The drinking problem was exacerbated after New York and Massachusetts enacted liquor bans at their recreation areas, said David Leff, DEP deputy commissioner. Rhode Island has banned all alcohol in state parks for several years.[not enforced:webmaster]

"We became a magnet for those who wanted to party," Leff said.[from webmaster:bs!!] "Alcohol can be a serious detriment."

Squantz Pond State Park, located on Lake Candlewood in New Fairfield just a few miles from the New York border, also gets a high percentage of out-of-state visitors. Last year, that park accommodated 179,900 visitors.

Security officials could not give the number of out-of-state visitors arrested last year for alcohol-related incidents at state parks. In fact, there is no way to determine the total number of out-of-staters who use Connecticut's state parks over a summer, they said. Bob Reynolds, who tracks park attendance for the DEP, said that even though in-state and out-of-state tickets are different colors, no breakdown is attempted.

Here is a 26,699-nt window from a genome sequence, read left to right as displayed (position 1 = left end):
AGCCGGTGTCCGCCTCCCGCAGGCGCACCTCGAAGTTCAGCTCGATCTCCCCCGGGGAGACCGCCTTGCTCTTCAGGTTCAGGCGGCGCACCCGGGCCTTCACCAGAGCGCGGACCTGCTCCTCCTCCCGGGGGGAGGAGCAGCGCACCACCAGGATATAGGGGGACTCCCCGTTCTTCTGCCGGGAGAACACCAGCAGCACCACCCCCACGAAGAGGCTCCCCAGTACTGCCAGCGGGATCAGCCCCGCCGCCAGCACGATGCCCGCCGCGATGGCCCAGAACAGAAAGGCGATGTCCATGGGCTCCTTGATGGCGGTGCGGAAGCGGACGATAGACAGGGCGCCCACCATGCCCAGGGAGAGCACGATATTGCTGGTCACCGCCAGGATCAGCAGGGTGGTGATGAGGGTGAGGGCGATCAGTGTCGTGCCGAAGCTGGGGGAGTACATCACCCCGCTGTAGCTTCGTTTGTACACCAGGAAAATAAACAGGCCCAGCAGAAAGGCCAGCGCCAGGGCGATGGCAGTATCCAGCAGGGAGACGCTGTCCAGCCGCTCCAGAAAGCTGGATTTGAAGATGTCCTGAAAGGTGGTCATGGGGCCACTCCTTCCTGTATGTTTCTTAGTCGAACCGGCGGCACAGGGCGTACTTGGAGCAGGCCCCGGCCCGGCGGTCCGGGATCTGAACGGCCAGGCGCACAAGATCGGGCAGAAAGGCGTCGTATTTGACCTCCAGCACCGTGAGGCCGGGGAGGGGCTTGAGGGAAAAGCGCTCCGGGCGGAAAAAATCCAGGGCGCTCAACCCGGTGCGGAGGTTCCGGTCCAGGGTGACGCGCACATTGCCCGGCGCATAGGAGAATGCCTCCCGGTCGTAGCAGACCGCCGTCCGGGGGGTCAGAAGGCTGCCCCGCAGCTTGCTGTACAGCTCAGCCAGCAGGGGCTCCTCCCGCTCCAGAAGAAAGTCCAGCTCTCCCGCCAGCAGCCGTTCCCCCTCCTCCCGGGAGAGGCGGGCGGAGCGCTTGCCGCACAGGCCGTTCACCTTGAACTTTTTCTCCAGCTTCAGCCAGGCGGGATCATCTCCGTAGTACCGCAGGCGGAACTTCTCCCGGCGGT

As anyone who has visited Sherwood Island or Squantz Pond on a weekend can attest, out-of-state visitors are many. Still, DEP officials were reluctant to blame outsiders for alcohol problems at the parks. "We don't want to give the impression that out-of-staters are totally to blame for the problems," Adams said.

Cynthia Martin of Danbury was visiting the Sherwood Island sea wall with her daughter, Clara, on a recent weekday. She thought the alcohol ban was "worth a try," although she felt drinking might not be as big a problem as it is being made out to be. "Younger kids cause the biggest problems," she said. "I've seen teen-agers bringing cases of beer into the picnic areas. Prohibiting alcohol would keep them out of trouble." But Garfein was not convinced that a total alcohol ban at the parks was a good idea.

"It's always just a few visitors who go too far," he said. "It's a shame to ruin it for everyone. Maybe they should just ban bringing alcohol into the park and sell beer for $5 a can at the refreshment stands. At that price very few people will drink to excess."

Charles Walsh, who covers regional issues, can be reached at 203-330-6217.

Give due credit to source Connecticut Post